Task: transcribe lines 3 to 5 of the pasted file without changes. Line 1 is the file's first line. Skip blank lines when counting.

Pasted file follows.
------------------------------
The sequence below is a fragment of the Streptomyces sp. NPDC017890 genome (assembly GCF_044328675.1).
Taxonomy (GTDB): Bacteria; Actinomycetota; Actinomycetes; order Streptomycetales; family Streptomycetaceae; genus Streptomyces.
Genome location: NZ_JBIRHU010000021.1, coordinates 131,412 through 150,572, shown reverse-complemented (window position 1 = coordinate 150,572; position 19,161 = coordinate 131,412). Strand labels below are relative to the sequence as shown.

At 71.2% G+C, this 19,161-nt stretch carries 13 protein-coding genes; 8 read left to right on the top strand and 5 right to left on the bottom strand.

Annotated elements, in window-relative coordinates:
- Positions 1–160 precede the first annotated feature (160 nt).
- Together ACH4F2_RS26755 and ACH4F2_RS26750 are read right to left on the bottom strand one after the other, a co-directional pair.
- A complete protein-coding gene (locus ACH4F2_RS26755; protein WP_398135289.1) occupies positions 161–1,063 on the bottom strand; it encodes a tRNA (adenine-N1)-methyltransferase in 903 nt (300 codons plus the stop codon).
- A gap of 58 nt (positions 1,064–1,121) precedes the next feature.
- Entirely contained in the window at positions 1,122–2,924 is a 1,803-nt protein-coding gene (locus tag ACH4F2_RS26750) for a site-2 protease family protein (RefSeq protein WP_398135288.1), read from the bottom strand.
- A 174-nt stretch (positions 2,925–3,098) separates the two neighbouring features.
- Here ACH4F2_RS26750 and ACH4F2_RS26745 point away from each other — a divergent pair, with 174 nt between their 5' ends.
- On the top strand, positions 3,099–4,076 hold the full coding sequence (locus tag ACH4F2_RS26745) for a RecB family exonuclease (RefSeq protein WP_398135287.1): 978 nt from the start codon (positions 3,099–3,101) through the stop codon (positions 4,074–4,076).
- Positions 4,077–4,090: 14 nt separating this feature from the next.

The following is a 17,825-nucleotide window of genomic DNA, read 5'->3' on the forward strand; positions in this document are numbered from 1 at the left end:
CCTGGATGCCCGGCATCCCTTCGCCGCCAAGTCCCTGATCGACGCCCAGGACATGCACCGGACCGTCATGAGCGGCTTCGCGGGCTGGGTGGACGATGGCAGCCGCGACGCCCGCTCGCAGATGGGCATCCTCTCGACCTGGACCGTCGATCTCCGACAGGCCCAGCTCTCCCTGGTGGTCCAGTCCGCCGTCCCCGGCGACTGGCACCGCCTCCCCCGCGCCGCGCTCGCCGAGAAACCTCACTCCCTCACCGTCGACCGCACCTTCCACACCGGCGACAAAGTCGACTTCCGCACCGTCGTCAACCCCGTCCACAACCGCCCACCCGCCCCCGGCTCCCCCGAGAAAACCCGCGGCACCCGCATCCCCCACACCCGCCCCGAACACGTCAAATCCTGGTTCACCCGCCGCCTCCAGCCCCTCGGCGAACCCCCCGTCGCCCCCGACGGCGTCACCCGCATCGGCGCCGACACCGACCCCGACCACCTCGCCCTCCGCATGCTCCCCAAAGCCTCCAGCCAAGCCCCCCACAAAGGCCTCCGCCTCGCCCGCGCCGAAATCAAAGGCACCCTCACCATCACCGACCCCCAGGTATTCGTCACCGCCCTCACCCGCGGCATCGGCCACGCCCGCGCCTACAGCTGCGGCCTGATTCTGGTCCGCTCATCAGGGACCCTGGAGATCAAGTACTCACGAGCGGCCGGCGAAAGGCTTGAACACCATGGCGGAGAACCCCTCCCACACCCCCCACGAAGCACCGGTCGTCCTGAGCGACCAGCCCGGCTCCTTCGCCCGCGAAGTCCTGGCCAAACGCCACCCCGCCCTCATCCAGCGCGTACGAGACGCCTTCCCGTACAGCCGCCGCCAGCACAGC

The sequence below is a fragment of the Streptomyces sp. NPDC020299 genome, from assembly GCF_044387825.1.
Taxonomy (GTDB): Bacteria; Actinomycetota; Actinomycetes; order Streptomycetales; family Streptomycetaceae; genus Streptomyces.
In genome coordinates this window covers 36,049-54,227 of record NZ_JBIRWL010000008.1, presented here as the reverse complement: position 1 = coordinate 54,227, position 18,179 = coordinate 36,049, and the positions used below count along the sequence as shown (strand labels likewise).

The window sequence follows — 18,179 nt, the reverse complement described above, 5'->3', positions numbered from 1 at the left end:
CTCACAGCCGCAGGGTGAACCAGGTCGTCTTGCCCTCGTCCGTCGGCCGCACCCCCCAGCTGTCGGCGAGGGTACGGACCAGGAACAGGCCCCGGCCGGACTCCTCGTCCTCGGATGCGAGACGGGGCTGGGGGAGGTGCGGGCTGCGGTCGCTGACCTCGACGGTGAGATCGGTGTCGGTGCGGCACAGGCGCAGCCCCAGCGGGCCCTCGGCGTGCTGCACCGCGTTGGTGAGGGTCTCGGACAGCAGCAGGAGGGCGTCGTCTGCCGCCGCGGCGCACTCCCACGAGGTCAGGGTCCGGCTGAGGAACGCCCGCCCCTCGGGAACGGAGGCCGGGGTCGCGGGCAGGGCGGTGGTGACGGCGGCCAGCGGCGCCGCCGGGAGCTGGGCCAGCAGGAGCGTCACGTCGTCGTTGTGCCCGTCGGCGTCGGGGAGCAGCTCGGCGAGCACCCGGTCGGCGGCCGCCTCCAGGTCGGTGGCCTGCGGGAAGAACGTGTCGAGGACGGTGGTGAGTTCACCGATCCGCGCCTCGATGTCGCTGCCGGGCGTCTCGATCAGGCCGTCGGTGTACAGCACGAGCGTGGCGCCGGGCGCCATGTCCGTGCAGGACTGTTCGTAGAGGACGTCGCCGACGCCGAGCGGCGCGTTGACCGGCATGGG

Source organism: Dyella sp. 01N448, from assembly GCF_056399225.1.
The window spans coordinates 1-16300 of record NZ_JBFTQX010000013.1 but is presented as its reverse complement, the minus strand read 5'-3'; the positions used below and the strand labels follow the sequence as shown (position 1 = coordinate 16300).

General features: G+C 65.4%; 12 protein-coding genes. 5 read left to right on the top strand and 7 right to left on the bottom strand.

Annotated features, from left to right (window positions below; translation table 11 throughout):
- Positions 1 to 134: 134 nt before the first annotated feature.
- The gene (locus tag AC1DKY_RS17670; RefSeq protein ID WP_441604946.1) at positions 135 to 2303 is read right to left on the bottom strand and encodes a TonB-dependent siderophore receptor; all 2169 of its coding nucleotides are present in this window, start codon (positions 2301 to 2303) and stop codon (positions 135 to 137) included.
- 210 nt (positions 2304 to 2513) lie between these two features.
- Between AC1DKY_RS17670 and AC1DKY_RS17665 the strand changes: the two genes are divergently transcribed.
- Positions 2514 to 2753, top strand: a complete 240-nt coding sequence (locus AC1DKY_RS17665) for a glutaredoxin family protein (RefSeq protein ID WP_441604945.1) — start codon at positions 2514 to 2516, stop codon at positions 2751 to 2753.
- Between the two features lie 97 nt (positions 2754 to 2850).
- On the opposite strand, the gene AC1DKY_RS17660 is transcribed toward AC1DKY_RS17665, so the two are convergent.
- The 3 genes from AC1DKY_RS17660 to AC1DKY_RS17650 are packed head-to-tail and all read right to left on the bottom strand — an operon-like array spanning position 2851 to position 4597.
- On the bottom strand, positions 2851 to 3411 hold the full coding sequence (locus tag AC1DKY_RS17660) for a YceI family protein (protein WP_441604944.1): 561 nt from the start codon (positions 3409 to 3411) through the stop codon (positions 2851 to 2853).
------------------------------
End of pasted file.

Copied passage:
Genome location: NZ_JBIRHU010000021.1, coordinates 131,412 through 150,572, shown reverse-complemented (window position 1 = coordinate 150,572; position 19,161 = coordinate 131,412). Strand labels below are relative to the sequence as shown.

At 71.2% G+C, this 19,161-nt stretch carries 13 protein-coding genes; 8 read left to right on the top strand and 5 right to left on the bottom strand.

Annotated elements, in window-relative coordinates: